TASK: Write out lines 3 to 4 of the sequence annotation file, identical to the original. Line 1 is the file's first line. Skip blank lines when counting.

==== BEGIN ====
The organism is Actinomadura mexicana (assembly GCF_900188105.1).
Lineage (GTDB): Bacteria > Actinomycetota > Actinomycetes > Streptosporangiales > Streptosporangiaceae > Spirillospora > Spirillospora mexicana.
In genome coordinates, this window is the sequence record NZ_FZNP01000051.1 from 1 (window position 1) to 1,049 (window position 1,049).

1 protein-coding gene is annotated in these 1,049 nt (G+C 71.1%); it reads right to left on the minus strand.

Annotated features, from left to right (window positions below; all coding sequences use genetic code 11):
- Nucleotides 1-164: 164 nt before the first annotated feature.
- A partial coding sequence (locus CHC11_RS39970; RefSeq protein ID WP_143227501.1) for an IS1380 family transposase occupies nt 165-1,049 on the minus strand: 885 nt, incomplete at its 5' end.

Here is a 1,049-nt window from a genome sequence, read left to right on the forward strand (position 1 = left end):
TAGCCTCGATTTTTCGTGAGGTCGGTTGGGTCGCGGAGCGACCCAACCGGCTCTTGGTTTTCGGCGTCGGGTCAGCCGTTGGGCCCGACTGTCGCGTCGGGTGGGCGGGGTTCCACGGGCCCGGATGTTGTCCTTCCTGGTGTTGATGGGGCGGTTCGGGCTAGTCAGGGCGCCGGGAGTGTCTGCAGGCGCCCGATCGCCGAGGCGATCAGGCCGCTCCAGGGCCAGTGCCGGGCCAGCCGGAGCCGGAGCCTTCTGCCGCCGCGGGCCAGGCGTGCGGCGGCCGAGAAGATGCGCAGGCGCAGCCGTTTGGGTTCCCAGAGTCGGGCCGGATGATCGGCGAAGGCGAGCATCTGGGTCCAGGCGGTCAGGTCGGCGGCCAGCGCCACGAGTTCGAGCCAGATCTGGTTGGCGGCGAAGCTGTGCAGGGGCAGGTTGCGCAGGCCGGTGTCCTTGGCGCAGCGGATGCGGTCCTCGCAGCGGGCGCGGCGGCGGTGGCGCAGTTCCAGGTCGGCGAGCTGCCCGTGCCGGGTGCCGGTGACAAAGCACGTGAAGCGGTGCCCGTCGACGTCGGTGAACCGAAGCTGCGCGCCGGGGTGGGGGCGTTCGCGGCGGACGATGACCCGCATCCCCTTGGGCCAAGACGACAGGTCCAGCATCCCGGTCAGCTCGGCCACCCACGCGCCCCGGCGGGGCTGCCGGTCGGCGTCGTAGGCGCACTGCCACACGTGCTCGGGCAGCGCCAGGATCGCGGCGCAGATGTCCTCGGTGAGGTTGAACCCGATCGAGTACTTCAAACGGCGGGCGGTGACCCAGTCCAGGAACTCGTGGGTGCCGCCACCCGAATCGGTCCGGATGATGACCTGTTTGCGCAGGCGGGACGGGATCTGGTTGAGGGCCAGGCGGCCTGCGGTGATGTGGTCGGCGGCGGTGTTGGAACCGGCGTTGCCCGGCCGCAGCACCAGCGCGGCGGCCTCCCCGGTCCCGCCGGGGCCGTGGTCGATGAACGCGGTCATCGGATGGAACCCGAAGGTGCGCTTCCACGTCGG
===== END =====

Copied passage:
In genome coordinates, this window is the sequence record NZ_FZNP01000051.1 from 1 (window position 1) to 1,049 (window position 1,049).

1 protein-coding gene is annotated in these 1,049 nt (G+C 71.1%); it reads right to left on the minus strand.